Thursday, April 26, 2012

Harbourside Predictions

About two weeks ago I emerged at the Circular Quay train station, eager to waste some time in visible proximity to the Harbour Bridge and Opera House, while I waited for Richard Dawkins to show up in the latter. I didn't get far out of the station before a kind-eyed brown man approached me and asked for directions. When I was finished explaining he needed to go to Town Hall station, he gave me some impromptu future predictions. "You will see many countries, you will have two children maximum, you have to watch your health... but money will not be a problem." I acknowledged his attempts to see a future version of me, then quietly excused myself before he asked me some non-feminist-friendly questions (sometimes you can tell it's only a matter of time before they come out).

I felt oddly comforted by this unwanted stream of the outsider perceptions. I have already seen many countries, but I do not intend to end at 33. There's so much more to see, and I like to think I'm just starting. Children? Just a few months ago I'd represented myself as so unhappy with the current state of the world that I felt it would be no good to bring children into it. But I guess I have woken up to the possibility that I may have children and perhaps a family around them one day. I imagine that if I did have them, they would be raised in the most gender-progressive country of my choice, Sweden.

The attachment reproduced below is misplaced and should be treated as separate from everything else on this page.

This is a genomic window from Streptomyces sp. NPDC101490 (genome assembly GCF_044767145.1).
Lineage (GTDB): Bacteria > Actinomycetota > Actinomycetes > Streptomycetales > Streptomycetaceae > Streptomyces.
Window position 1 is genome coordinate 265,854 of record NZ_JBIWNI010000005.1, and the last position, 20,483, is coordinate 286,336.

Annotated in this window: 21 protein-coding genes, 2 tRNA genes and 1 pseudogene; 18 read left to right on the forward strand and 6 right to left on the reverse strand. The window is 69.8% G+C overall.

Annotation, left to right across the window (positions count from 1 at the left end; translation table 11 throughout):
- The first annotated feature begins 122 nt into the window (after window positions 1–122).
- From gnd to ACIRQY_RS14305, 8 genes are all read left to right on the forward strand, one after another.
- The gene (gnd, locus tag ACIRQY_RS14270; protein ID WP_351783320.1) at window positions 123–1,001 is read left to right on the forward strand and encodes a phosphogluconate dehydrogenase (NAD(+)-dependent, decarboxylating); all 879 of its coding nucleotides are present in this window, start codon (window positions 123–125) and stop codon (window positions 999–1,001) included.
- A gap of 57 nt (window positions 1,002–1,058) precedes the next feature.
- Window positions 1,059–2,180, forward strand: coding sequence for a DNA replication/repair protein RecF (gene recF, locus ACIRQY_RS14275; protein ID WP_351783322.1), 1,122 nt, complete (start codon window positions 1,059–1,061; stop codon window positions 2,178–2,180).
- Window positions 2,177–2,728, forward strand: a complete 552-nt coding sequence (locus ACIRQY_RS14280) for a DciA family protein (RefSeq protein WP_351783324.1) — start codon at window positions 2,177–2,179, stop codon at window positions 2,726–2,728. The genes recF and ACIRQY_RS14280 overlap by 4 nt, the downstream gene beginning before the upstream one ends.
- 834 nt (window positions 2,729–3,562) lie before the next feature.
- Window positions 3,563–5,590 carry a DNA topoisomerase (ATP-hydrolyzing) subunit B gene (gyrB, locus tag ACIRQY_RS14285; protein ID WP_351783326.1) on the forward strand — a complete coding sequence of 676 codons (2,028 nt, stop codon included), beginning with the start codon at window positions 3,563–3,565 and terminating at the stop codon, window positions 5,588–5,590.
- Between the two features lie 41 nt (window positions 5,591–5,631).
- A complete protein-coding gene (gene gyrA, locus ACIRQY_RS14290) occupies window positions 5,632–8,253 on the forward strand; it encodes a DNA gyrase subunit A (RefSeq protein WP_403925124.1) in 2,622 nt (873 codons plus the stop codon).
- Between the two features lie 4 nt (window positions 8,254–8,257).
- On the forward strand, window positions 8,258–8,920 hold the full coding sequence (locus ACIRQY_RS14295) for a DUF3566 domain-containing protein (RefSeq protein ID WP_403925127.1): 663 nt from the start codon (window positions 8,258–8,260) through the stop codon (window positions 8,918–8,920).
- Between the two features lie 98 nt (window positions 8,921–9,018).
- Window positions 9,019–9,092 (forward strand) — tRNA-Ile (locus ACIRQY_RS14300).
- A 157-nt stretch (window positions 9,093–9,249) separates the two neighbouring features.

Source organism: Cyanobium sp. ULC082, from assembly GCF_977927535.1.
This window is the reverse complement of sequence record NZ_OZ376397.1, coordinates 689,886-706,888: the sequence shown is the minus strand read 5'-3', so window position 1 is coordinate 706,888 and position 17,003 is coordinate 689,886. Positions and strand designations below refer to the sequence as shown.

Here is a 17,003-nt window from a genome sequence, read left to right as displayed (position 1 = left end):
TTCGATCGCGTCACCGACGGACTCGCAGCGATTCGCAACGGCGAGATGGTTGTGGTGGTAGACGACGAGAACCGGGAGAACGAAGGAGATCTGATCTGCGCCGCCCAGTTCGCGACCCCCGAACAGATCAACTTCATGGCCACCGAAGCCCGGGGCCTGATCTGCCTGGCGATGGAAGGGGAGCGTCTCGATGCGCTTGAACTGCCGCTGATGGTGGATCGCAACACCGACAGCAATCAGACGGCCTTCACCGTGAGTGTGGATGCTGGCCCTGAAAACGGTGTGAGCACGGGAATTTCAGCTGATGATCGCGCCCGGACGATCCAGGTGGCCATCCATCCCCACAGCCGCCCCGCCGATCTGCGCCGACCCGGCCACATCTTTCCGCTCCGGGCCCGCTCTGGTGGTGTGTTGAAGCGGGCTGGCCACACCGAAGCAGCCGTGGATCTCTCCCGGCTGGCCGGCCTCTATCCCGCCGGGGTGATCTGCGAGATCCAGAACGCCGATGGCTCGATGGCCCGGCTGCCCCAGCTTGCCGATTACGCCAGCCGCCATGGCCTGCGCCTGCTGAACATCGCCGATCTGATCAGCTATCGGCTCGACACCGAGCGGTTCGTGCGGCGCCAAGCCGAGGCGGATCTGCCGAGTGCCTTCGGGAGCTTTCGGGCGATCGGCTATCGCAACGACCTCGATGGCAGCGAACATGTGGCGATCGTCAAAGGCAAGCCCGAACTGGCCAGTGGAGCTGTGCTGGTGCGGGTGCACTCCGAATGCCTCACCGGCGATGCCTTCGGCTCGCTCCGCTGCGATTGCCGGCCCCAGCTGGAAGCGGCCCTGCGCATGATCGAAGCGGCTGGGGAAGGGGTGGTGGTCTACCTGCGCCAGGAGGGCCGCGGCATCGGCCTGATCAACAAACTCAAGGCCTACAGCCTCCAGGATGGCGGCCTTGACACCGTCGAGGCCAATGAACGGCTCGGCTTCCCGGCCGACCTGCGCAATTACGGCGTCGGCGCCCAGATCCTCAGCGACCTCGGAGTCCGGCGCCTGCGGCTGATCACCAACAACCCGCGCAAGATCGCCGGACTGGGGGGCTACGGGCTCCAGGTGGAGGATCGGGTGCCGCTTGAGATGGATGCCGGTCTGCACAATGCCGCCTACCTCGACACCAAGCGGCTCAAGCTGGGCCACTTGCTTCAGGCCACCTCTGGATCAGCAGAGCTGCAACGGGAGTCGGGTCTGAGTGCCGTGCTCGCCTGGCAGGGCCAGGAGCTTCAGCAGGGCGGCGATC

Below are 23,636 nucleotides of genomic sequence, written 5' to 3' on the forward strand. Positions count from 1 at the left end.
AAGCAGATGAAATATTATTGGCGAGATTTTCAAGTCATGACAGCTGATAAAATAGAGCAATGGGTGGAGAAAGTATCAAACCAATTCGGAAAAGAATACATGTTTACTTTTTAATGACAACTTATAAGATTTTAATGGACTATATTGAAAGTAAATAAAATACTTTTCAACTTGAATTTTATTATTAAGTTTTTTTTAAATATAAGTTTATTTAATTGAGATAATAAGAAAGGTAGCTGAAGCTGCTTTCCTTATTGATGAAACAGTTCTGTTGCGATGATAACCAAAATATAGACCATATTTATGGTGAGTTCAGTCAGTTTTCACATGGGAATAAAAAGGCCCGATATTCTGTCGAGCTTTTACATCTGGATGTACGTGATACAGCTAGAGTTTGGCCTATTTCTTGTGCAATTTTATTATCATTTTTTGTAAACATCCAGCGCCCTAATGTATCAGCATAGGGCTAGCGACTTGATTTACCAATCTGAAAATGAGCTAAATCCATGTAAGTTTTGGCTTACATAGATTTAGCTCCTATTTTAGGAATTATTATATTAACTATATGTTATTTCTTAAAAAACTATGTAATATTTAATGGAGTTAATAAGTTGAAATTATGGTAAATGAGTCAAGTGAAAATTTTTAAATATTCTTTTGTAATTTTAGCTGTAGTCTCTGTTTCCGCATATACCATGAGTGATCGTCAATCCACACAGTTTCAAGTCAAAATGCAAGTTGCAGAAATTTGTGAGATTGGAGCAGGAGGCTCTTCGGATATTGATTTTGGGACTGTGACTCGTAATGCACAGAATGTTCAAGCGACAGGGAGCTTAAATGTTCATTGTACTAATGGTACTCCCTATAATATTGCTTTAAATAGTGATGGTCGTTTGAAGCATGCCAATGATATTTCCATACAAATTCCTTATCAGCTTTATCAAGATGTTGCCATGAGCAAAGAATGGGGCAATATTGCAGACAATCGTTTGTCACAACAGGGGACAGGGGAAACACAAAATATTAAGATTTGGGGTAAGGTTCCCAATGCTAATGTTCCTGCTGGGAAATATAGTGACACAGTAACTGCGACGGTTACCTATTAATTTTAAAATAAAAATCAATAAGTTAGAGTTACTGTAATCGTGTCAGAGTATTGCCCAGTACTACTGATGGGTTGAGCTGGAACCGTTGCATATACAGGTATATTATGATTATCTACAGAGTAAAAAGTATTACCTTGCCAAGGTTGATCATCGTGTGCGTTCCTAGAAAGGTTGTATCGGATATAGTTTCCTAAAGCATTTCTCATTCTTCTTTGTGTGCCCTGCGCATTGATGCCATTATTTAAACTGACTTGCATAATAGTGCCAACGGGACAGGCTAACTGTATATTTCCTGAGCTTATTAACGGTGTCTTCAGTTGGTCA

As for watching my health, this makes a lot of sense. I have PCOS (poly-cystic ovarian syndrome) and am pre-diabetic, so I need to invest energy into keeping myself as healthy as possible. I won't give up on my life, as Lady Gaga sings in Marry the Night.
Money not being a problem is a comforting thought as well, because my parents worry so much about my future that I worry that I should be worrying myself. Then I remember that worrying is something I'm always sorry to have done. It serves no positive purpose. Any act that can be done while worrying can be done without it, at a higher success rate. (But, enough preaching...)

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